Typically, for hot melts, application temperatures are 125 lower in order to minimize the potential thermal shock, yet maintain continuous filament extrusion. Higher temperatures, such as 150 C., are acceptable for many substrates where open time is required for obtaining satisfactory lamination of substrate materials. Each filament applicator, for example, may provide application widths ranging from about 6 mm to 38 mm. Coating weights applied for the above pattern widths may be 10 mg to 50 mg per 45-50 cm length of product, and coat weights as low as 0.2 gms per SQM have successfully applied. Also, the accuracy of the coating weight has been found to be held to within 5%, plus or minus.
In FIG. 8, the filament or fiber process of the invention is illustrated as applied to a "breathable" bandage strip or medical tape, having silicone radiation-cured (UV or EB) deposited as droplets on one side (globules of about 1 gm/SM, for example) and the fibers on the opposite side, as of 45 mg/45 cm of adhesive pressure-sensitive material.
Finally, one of the most interesting advantages of the system, compared to contemporary slot nozzle coating or multiple fine line bead applications used in the diaper industry, is the adhesive cost savings. Typically, a 50% saving is possible utilizing the invention without sacrificing structural bond strength. Annual adhesive cost savings can approach $100,000 per diaper machine. With no "over-spray" waste, in addition, trim generated by the contour cutting of diapers and special shapes of feminine napkins can now be fully reclaimed without adhesive contamination. Up until now, the trim has been considered scrap; therefore, non-reclaimable and an added cost to the overall manufacturing process.
In the fiber or filament mode, particularly, the spray technique and control of the invention is also useful outside the field of hot melt adhesives and the like, as before noted. The fiber or filament applicating system can also be most usefully employed, for example, for application of room temperature cross-linking type fluids. Four exemplary types of such applications are shown in FIGS. 5A through D. In the embodiment of FIG. 5A, a two component fluid system is shown in which two separate fluid metering supplies a and b are used at equal or proportional ratios, and are combined or mixed internally within the fiber filament applicating head 1-N-6, etc. The process can result in fluid catalyst reactions, as a result of the mixing, but also may be further cross-linked by further exposure to ultraviolet or electron beam radiation curing.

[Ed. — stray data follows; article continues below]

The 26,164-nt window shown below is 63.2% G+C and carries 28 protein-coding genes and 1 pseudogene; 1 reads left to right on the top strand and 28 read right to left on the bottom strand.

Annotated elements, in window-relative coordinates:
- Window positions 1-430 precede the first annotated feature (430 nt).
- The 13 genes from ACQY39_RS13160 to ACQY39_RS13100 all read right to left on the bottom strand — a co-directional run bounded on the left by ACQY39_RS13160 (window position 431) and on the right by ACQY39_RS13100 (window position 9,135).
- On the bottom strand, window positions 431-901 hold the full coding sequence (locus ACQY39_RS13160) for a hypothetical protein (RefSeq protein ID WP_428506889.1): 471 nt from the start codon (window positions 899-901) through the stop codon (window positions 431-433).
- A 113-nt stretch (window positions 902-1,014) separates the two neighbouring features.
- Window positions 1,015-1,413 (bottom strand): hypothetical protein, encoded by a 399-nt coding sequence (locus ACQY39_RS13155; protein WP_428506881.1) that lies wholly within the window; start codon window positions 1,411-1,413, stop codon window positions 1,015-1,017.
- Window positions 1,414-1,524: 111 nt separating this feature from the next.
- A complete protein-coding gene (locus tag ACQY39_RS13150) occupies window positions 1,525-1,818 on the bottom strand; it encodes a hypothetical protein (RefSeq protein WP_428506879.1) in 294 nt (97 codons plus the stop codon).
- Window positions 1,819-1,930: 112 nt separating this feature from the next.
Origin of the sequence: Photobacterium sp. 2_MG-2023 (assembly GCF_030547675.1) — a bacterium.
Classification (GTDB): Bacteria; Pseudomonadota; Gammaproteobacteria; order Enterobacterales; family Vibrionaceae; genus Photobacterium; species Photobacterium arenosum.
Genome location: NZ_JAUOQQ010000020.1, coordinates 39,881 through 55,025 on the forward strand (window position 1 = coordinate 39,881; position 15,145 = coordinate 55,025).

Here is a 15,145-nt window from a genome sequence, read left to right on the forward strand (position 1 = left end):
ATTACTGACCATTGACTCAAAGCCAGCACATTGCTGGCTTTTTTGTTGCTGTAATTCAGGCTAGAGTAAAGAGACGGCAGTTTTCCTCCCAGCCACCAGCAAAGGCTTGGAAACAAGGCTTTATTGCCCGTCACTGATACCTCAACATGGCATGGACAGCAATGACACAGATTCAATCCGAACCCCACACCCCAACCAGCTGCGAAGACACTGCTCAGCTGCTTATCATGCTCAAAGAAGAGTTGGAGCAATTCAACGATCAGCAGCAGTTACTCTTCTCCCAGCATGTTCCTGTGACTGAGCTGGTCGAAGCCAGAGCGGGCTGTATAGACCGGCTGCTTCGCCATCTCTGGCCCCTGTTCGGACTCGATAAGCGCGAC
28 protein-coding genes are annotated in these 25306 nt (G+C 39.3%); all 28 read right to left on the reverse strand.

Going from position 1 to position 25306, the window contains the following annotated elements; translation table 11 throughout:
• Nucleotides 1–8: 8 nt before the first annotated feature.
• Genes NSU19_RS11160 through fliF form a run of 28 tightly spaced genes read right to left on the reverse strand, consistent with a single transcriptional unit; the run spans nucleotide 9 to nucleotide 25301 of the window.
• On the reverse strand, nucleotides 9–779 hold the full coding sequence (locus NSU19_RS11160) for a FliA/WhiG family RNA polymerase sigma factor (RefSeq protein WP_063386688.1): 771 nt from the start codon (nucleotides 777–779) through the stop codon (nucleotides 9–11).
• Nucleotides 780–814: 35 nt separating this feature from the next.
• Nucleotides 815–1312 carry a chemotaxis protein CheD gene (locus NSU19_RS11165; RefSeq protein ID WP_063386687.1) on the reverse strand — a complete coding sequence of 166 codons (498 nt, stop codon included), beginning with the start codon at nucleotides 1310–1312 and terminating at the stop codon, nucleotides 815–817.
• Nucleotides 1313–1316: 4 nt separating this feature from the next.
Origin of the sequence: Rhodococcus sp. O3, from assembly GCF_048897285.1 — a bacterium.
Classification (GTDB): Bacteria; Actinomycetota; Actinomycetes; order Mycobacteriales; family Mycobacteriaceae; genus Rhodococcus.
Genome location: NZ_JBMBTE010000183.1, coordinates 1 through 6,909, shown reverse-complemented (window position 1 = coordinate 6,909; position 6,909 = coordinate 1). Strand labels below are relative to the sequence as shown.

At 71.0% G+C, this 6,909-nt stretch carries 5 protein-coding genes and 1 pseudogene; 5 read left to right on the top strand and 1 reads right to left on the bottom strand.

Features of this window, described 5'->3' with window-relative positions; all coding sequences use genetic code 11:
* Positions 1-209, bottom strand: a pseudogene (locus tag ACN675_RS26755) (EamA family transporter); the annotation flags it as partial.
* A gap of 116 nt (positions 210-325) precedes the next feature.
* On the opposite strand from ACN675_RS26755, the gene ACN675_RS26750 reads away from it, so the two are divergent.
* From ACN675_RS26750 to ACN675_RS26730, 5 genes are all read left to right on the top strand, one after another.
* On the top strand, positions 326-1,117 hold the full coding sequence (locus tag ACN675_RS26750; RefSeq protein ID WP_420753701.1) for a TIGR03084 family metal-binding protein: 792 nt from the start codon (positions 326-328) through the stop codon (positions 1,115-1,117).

In the modification of FIG. 5B, another two-component system is shown in which the mixing of the components occurs externally, through the intersection of the two separate fluid streams a and b, as earlier suggested. The fluid streams originate from individual fiber filament applicating heads 1-N-6, etc., with the respective fluid flows directed towards an intersecting point which is located either above the coating web or at the junction of the web surfaces. In FIG. 5C, however, each component a and b is deposited upon a moving web, such that the second coating is deposited on top of the first coating. It is possible for one applicating head to apply a filament deposit, whereas the second may apply a non-filament droplet coating pattern. The droplet pattern, for example, will present an opportunity for coating of the filaments. In a two filament process, FIG. 5D, the fiber surfaces contact with one another only at the filament-intersection points. Radiation of the above can result in providing for full cross-linking of the two components into a solid state. It is possible that a synthetic fiber-like substrate can be produced in this manner, to simulate the process of making non-wovens.
Suitable two-component viscous fluids are, for example, pressure-sensitive liquid adhesives, such as the Dynamite Nobel (West Germany) No. 1530 adhesive with a photo-initiator such as the T.H. Goldschmidt No. A4 type, (lower viscosity range of about 500-5000 CPS). In the hot melt adhesive uses, suitable higher viscosity fluid coating materials include, for example, elastomeric rubber, acrylic, ethylene vinyl acetate, etc., hot melt, such as Findley Adhesives Company Type 990-374C, (of high viscosity ranges of about 5,000 to 50,000 cps at 150 of the order of 0.01 mm have been deposited in the controlled manner described even for wide line speed variations of from about 50 up to high line speeds of several hundred ft/minute and as high as 600 ft/minute (180 meters/minute), more or less.